12 July 2005

The 76th annual All-Star Game

Back in May, I posted my votes for this summer's All-Star Game. They were by no means predictions, just my own selections if I were Terry Francona and/or Tony La Russa, managers of the American and National League squads, respectively. (God willing, Mr. Francona and I will never resemble each other). But let's see how I did.

On the American League side, I correctly predicted the selections of first baseman Paul Konerko, second baseman Alfonso Soriano, catcher Ivan Rodriguez, outfielders Vlad Guerrero and Ichiro Suzuki and designated hitter David Ortiz. Of my AL picks, only Ortiz and Guerrerro were selected as starters, the others were chosen by Francona to fill out the bench.

My picks who didn't make the cut were third baseman Hank Blalock, shortstop Derek Jeter and center fielder Bernie Williams. Blalock is having an absolutely torrid season and Jeter's offensive numbers are better than usual. Alex Rodriguez's raw stats might be slightly better than Blalock's, plus he has the name recognition (although his popular election is curious since it seems every other team's fans despise A-Rod) but in a big situation, I'd much rather have Hank than Alex in the batter's box. As for Jeter, he's had too many All-Star moments to mention, and Miguel Tejada and Michael Young were undeniable for the All-Star squad. I was full in my disclosure of Bernie as a sentimental pick.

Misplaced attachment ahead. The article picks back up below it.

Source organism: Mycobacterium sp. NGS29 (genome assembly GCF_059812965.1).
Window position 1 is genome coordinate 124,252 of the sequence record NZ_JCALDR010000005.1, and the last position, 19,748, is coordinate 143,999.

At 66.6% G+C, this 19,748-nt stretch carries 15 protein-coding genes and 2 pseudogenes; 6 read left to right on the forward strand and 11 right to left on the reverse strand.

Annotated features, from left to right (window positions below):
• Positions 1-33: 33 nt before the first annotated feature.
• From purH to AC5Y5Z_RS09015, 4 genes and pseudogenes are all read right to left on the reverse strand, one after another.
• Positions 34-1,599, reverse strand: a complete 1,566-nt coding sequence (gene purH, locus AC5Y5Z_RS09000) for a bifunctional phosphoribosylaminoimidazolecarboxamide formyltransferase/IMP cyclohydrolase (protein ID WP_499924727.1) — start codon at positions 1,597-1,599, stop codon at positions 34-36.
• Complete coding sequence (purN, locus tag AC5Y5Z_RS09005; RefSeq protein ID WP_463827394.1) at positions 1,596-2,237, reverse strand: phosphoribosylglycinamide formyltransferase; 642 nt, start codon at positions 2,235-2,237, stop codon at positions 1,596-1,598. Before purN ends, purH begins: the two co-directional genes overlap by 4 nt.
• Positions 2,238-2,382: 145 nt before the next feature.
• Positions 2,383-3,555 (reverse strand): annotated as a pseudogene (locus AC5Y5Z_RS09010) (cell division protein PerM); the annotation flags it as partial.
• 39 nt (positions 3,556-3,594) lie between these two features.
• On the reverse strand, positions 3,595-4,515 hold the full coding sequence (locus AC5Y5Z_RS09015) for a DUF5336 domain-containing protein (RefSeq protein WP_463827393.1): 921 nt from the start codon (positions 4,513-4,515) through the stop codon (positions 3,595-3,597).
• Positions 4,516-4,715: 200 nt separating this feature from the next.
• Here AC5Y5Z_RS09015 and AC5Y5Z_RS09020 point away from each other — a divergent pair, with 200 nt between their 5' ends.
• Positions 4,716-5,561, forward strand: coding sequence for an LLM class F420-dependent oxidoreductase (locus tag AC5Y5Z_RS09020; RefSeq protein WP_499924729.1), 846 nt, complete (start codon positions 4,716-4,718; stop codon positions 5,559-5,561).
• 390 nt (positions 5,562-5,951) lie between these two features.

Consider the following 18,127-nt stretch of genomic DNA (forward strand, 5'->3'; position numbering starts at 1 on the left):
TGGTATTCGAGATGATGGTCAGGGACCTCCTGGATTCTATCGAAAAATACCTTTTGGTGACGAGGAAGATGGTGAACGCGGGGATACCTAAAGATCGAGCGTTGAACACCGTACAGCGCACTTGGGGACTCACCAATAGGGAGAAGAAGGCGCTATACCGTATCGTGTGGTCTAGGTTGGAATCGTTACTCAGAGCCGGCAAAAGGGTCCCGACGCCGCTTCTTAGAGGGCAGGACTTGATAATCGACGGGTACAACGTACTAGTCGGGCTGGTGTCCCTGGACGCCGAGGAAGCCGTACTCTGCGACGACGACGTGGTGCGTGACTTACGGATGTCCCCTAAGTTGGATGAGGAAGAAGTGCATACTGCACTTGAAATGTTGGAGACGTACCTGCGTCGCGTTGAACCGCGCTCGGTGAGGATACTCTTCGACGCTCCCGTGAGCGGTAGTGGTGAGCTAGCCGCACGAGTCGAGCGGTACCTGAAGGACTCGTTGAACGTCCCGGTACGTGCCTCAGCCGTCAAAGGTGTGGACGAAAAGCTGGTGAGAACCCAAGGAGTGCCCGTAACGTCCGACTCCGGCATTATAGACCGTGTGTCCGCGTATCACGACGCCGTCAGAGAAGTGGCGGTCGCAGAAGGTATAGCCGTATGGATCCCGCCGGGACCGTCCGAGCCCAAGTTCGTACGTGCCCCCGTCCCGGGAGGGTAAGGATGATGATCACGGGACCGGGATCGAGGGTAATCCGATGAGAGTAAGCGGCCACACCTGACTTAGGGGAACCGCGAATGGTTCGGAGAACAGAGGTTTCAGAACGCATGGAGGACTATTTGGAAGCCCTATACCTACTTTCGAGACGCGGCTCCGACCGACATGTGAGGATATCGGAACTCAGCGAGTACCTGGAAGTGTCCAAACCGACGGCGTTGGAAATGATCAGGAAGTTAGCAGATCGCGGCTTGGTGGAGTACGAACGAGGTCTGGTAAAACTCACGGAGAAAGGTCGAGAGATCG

So out of nine AL picks, six made the team. Not bad.

In the National League, only my picks of first baseman Albert Pujols (who will be the starting DH in the American League park), catcher Paul Lo Duca and outfielder Carlos Beltran panned out.

I admit I'm not as much of an NL maven, though Senior Circuit ball, with no DH and more emphasis on strategy tickles the purist in me, but let's see where I screwed up.

I chose Craig Biggio of the Astros to start at second. Baseball fans chose the crybaby jerk Jeff Kent, with Luis Castilla of Florida as the reserve. David Eckstein of the Cardinals will start at shortstop, backed up by Cesar Izturis of the Dodgers, Jimmy Rollins of the Phillies and Felipe Lopez of the Reds. I chose the Mets' Jose Reyes, who doesn't know how to take a pitch, but still has eight triples in half a season and, with the offensive disappearance of Beltran, is largely responsible for the fact that the Metropolitans are still in contention for the division.

I also chose Vinny Castilla and Brad Wilkerson of the Nationals based on their deceptively hot starts and because I was an Expos fan. I don't like Aramis Ramirez, the Cubs' hot corner man who got the starting nod, though Morgan Ensberg looks like the real deal. Castilla still would have been a better choice for reserve than Scott Rolen, who's only hitting .250 with five homers at the break.

In the outfield I had Beltran, Wilkerson and Juan Pierre. The voters inexplicably agreed with my weakest pick, but Home Run Derby king Bobby Abreu and Cardinals center fielder Jim Edmonds were amply served. All in all, three of my nine NL picks played in the All-Star Game, which the AL won, 7-5, for their eighth straight victory in the Midsummer Classic.

It wasn't a great game, but here are some highlights:

Major-League asshole Kenny Rogers was booed on his way in and out, and in between, gave up the National League's first two runs. Switch-hitting first baseman Mark Teixiera, who hadn't homered from the right side all year, went deep off lefty Dontrelle Willis. Ichiro was picked off of first base. I don't have the resources to check the last time that happened to anyone in an All-Star Game, but I assume it was a rarity. And my boy Mariano Rivera got a strikeout for a one-out save, simply overpowering Ensberg.


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